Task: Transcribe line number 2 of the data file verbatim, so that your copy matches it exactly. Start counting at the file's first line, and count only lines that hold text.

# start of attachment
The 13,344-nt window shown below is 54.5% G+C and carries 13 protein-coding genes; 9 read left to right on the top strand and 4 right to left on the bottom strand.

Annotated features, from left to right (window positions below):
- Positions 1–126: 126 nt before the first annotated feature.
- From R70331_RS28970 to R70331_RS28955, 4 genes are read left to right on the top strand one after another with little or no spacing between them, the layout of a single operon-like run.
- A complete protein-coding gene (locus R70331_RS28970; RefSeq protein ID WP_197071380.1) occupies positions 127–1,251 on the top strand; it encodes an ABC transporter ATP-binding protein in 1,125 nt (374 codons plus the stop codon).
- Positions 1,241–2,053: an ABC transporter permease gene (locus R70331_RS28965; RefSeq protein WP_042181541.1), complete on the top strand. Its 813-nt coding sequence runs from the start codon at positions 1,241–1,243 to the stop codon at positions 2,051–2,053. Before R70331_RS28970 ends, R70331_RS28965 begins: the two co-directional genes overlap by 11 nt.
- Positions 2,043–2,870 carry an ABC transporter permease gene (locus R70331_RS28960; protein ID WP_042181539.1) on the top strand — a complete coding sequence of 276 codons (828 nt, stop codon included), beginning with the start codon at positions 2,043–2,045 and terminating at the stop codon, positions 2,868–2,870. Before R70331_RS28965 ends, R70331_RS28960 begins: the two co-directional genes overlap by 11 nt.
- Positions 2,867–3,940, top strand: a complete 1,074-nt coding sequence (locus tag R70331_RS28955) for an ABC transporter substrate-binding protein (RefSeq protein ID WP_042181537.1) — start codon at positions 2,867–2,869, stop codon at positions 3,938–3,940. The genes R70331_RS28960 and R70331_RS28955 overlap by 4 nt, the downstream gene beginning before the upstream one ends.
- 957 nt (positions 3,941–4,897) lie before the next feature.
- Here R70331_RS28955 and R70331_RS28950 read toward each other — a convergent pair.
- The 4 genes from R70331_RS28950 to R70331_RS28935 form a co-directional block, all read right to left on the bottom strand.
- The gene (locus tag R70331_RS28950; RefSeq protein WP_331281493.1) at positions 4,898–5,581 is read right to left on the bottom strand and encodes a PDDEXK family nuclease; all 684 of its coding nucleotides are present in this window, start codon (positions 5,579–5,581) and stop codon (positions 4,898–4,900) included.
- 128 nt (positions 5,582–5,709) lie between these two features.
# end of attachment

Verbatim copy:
Annotated features, from left to right (window positions below):